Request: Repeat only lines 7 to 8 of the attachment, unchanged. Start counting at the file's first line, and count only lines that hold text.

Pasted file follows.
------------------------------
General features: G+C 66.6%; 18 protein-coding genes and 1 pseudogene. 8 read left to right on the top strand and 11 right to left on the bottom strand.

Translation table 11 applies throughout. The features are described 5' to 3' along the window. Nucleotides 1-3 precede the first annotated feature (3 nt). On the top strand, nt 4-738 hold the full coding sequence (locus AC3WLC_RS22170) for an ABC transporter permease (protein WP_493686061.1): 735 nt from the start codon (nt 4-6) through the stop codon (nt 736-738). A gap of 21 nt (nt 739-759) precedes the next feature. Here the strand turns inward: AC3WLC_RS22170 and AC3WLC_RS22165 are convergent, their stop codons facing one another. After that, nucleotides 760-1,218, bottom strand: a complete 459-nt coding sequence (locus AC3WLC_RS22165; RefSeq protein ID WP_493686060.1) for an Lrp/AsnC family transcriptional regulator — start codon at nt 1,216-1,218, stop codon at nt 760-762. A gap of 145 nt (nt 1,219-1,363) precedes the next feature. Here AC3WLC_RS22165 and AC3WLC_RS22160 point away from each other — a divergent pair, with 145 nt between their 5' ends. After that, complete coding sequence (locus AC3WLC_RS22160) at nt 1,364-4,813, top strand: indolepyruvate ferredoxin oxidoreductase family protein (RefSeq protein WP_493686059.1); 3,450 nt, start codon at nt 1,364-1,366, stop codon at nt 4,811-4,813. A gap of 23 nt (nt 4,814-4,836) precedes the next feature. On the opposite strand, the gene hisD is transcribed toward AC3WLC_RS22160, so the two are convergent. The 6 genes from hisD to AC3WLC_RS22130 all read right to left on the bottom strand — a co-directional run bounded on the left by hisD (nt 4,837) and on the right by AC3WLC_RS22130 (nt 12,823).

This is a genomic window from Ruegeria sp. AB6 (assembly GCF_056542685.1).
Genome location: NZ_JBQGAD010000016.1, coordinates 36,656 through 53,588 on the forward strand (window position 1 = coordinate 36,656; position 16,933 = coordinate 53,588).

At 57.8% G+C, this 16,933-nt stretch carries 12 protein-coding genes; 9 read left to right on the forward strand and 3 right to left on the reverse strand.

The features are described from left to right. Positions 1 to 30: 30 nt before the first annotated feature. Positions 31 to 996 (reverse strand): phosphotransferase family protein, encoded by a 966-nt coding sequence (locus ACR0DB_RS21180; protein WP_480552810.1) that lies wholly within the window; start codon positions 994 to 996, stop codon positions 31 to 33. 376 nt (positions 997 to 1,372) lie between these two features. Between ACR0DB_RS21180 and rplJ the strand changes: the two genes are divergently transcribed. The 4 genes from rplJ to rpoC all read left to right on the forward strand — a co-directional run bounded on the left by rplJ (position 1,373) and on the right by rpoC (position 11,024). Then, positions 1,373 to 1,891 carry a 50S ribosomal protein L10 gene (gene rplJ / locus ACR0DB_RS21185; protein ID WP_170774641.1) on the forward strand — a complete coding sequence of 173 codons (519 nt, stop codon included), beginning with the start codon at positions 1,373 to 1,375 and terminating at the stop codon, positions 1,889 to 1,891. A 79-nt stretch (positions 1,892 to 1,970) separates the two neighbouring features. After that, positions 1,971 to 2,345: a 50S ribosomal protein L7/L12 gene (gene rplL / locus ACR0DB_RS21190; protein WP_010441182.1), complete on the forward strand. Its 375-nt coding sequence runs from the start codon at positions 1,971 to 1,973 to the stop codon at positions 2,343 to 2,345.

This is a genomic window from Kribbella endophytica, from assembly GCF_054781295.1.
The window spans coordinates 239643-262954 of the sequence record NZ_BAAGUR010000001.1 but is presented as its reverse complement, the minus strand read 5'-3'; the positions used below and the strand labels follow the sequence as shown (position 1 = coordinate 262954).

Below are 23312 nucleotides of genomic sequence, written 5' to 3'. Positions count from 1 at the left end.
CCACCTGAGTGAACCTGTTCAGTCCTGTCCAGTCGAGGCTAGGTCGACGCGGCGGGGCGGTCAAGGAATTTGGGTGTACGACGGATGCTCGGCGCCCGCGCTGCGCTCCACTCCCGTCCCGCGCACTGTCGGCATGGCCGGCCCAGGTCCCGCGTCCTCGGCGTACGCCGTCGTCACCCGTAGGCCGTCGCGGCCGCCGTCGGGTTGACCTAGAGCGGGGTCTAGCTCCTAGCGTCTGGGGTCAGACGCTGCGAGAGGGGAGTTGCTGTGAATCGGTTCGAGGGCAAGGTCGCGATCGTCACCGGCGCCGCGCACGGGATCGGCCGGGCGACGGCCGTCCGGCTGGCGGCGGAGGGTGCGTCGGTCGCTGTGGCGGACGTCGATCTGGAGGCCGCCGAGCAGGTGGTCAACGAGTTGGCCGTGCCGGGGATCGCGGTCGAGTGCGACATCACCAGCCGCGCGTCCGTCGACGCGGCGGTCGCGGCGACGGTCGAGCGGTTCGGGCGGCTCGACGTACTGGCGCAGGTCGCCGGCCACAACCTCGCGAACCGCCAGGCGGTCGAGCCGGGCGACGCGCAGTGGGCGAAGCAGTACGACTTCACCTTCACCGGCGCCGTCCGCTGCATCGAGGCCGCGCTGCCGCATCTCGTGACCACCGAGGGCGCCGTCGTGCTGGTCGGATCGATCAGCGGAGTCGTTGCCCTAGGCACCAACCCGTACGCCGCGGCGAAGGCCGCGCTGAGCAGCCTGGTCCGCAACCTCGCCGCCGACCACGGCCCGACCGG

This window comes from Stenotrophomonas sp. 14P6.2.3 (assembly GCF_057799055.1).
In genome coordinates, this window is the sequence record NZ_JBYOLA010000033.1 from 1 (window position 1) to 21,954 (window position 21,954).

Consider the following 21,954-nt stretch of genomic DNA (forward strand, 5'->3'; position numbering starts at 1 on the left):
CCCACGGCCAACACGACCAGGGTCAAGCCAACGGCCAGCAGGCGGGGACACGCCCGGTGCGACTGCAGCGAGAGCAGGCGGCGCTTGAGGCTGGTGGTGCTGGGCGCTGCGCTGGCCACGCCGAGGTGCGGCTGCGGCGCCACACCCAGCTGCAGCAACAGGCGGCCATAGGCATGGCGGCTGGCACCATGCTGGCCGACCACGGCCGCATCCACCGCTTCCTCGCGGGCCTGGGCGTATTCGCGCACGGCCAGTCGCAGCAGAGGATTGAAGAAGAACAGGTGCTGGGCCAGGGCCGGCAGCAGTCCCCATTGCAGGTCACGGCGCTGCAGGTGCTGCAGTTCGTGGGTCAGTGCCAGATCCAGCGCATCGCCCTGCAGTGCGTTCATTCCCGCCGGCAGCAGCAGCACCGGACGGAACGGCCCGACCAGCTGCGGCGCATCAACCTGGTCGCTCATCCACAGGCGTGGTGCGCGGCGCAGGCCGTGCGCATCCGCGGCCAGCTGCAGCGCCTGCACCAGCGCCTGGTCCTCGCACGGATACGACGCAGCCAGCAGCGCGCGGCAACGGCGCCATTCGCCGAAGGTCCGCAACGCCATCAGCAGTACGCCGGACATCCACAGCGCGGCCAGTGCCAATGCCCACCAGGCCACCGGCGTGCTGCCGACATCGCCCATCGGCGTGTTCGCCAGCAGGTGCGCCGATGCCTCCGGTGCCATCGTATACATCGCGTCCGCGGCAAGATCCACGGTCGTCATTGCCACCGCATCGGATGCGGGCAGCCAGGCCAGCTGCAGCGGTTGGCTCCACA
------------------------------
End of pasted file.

This is a genomic window from Kribbella endophytica, from assembly GCF_054781295.1.
The window spans coordinates 239643-262954 of the sequence record NZ_BAAGUR010000001.1 but is presented as its reverse complement, the minus strand read 5'-3'; the positions used below and the strand labels follow the sequence as shown (position 1 = coordinate 262954).